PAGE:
A prominent Conservative activist is calling for a strict clampdown on estate agents’ boards which she describes as “a form of litter.”
Judy Terry, a former borough and county councillor for 10 years including four years as a local authority cabinet member for economic development, has put forward her proposals on the Conservative Home website.
Terry says the law as it currently stands gives specific size limits on agents’ boards and has a deadline on those boards on residential properties that are not new developments to be removed not later than 14 days after the completion of the sale or letting.
“Yet how often do we drive or walk past properties displaying boards for months, if not years, especially outside blocks of flats where agents use the excuse that there is always one property for sale or to let? If that is accurate, then they should have a single flagboard with To Let on one side, and For Sale on the other” says Terry, who makes a claim that in her area of Suffolk one agency has six boards permanently fixed outside a block of apartments while in reality no property there is for sale or to let.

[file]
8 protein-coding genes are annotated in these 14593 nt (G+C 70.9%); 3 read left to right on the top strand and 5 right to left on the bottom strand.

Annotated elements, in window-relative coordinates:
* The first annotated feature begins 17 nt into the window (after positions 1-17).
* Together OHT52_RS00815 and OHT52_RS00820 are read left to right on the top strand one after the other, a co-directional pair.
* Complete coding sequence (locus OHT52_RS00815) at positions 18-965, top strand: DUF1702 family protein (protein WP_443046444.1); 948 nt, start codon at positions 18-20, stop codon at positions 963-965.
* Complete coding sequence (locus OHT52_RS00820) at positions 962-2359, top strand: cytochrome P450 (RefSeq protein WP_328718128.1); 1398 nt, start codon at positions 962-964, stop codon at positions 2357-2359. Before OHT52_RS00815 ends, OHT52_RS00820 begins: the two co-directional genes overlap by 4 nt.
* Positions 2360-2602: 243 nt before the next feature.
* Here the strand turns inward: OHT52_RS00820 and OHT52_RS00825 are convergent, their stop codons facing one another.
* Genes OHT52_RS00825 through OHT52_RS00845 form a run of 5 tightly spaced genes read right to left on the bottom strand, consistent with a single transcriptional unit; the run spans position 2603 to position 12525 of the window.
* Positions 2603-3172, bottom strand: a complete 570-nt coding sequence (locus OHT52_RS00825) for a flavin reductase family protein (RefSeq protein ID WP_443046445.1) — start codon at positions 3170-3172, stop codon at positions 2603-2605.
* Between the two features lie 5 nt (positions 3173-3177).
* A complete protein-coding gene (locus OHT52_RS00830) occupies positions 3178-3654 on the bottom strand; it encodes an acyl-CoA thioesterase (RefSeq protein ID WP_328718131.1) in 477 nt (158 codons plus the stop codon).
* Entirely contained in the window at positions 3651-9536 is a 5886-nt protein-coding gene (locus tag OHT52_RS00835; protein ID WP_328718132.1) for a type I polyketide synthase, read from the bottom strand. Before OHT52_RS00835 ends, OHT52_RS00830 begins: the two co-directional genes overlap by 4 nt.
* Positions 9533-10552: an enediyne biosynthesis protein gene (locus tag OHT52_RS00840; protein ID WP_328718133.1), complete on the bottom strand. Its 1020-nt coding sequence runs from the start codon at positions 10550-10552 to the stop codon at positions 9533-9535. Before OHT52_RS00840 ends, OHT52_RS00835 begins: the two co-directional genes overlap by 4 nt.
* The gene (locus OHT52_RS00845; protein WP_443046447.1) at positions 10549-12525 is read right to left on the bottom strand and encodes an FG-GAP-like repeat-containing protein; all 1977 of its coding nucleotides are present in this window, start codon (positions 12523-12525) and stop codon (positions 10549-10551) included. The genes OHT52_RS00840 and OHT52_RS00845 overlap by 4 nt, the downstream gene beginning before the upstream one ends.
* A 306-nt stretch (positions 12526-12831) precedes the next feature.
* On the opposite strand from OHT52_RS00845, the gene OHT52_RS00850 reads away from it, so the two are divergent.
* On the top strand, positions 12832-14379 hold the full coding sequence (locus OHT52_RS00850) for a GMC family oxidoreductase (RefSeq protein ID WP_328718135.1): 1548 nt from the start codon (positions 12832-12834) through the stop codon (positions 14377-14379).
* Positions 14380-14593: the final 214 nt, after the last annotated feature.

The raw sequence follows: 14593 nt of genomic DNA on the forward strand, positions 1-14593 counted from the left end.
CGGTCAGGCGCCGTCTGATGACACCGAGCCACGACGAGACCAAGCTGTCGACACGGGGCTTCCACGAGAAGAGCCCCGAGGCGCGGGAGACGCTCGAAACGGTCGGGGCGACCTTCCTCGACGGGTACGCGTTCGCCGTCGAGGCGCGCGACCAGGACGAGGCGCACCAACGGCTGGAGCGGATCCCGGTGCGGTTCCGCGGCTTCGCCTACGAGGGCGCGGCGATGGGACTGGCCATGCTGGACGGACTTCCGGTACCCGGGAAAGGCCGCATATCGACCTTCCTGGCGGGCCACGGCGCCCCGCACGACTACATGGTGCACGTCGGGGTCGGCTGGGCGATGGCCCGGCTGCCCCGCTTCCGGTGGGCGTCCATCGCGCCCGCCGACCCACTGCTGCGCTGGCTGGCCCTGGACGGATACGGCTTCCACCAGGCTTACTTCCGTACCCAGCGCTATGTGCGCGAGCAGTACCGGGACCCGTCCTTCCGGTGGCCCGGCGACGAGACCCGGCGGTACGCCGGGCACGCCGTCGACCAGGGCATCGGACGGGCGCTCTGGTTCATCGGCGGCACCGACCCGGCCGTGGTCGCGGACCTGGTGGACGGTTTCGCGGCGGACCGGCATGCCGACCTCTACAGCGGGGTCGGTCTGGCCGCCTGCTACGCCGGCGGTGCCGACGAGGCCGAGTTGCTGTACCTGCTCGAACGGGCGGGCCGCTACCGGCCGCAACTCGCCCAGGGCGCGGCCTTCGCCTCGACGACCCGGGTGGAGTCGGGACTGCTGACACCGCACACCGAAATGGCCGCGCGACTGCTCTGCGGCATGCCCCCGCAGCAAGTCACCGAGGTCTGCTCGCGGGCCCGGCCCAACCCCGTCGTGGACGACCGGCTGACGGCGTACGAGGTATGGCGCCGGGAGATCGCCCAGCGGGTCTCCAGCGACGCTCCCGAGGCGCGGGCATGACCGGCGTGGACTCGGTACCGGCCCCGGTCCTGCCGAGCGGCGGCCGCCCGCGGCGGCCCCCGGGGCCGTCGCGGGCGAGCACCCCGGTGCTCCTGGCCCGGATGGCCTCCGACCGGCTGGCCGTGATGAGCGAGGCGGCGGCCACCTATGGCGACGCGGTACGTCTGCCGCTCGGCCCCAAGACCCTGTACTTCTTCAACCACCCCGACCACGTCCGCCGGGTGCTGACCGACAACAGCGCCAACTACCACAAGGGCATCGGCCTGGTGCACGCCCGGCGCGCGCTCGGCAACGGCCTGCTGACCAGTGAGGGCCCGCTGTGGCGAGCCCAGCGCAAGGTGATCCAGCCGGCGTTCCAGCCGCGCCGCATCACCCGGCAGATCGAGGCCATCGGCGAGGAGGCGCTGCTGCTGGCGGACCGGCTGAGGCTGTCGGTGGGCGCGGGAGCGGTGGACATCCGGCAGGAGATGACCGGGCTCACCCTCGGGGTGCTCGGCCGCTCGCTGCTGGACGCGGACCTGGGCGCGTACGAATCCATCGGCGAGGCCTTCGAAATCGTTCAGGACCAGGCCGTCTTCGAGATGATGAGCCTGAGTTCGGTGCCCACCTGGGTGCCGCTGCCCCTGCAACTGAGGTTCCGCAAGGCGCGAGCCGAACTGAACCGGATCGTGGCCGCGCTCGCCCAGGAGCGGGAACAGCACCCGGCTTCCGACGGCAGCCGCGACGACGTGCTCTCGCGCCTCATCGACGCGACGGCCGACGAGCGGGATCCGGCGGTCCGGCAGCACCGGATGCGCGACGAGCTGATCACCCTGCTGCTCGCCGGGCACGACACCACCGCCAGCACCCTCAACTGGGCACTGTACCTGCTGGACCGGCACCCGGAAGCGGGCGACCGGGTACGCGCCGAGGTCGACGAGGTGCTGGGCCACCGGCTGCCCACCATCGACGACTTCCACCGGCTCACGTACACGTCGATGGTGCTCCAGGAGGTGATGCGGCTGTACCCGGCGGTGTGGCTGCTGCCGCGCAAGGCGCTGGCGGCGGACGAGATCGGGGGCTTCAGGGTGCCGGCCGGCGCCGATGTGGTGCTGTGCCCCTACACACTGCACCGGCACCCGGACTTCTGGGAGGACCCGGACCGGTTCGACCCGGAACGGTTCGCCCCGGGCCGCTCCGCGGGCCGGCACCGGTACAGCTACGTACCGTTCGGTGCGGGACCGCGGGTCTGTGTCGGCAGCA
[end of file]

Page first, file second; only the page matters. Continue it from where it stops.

“Estate agents’ boards are a form of litter and it’s about time the regulations were enforced ... A cull is needed” she writes.
Terry then suggests a new policy to be enforced by local authorities:
- For Sale and To Let boards should carry the date of transaction;
- Agents to be fined and boards removed if the 14-day limit expires and they are still displayed (although Terry says “in practice a two-day window may be appropriate”);
- Extend the remit of councils’ parking services departments’ remit to include monitoring boards, since attendants are already driving/walking the streets to check on illegal parking, so costs would be minimised;
- Launch a pilot scheme in one area to iron out initial problems “allowing agents a little flexibility as they plead ‘ignorance’ before fining for repeat offences, per board, after one month”;
- Then roll out the scheme after three months.
Terry says appeals would be dealt with by the parking services divisions of councils, as is now the case with appeals against parking fines.